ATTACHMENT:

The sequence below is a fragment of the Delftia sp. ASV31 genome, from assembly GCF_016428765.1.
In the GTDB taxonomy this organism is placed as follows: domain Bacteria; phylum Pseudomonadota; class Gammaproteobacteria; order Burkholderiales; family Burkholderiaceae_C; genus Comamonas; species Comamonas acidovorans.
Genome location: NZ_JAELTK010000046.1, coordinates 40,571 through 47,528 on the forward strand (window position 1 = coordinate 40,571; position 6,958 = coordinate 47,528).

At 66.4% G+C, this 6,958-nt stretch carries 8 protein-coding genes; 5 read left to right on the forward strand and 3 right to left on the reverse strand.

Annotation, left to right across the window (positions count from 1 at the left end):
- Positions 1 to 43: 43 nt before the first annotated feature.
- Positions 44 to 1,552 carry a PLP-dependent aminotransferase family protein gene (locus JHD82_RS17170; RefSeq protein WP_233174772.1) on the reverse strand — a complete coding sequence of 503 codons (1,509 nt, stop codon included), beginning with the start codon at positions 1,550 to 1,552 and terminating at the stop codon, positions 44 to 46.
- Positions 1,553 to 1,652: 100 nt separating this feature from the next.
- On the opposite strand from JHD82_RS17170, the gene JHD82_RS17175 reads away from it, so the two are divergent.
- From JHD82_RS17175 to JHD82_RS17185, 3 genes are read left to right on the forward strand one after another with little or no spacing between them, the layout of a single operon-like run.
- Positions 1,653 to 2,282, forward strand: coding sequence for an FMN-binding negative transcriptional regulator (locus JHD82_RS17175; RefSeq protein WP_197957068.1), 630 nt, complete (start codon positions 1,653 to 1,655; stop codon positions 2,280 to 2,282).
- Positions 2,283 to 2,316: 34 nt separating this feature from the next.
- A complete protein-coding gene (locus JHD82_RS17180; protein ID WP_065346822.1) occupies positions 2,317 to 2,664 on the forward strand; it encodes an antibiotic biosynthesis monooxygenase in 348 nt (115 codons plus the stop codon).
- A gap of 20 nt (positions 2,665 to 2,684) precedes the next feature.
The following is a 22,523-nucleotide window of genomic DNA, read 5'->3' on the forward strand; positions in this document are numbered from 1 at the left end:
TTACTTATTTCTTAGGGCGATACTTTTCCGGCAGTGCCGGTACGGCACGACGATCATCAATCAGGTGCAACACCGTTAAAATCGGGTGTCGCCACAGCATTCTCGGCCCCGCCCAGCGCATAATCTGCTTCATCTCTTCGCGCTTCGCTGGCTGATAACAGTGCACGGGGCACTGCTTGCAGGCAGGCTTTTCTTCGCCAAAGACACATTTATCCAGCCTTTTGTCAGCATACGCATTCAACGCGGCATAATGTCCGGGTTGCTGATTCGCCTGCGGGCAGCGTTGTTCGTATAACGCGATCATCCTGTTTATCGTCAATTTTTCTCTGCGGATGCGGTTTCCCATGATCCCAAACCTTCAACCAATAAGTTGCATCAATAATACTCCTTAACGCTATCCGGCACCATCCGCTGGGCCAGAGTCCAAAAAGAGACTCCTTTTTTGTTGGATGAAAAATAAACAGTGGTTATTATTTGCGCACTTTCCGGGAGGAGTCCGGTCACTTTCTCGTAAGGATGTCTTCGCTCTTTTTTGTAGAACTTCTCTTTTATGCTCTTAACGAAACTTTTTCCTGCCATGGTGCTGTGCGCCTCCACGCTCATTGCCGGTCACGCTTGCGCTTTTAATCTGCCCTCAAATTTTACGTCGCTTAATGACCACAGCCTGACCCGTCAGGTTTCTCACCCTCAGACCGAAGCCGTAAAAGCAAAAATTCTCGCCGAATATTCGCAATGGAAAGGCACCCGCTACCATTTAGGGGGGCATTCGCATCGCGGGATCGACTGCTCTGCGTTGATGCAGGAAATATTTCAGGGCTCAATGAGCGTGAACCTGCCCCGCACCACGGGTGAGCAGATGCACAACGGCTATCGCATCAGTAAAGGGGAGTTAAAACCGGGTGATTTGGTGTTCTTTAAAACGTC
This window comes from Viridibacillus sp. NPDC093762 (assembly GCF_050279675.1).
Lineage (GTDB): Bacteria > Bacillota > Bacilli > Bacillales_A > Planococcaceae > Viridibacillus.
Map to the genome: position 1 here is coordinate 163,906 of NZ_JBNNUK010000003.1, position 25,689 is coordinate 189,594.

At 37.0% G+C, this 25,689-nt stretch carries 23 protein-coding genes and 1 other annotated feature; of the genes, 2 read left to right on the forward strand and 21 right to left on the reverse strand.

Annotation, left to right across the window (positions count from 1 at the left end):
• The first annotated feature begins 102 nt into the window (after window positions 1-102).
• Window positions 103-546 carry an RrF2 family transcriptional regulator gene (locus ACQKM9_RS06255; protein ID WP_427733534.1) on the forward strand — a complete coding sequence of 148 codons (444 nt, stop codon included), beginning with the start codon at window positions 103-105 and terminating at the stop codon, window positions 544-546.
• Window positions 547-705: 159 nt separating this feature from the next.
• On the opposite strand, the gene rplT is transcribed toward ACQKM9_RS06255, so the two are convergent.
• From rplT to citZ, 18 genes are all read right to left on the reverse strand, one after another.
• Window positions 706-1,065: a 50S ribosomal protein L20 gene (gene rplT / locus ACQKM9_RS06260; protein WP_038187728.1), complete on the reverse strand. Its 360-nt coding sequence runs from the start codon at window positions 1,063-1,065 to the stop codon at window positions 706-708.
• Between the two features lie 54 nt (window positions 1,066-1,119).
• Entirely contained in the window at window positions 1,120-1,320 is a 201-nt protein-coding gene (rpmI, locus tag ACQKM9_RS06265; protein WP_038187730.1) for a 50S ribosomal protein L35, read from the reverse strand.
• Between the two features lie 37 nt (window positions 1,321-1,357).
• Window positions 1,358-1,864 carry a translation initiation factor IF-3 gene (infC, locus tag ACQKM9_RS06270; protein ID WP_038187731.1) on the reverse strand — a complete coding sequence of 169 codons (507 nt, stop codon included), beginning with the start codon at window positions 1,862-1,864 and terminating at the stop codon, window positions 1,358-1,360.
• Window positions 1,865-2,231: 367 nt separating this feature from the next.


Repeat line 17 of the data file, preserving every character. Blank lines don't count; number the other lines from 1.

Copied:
This window comes from Viridibacillus sp. NPDC093762 (assembly GCF_050279675.1).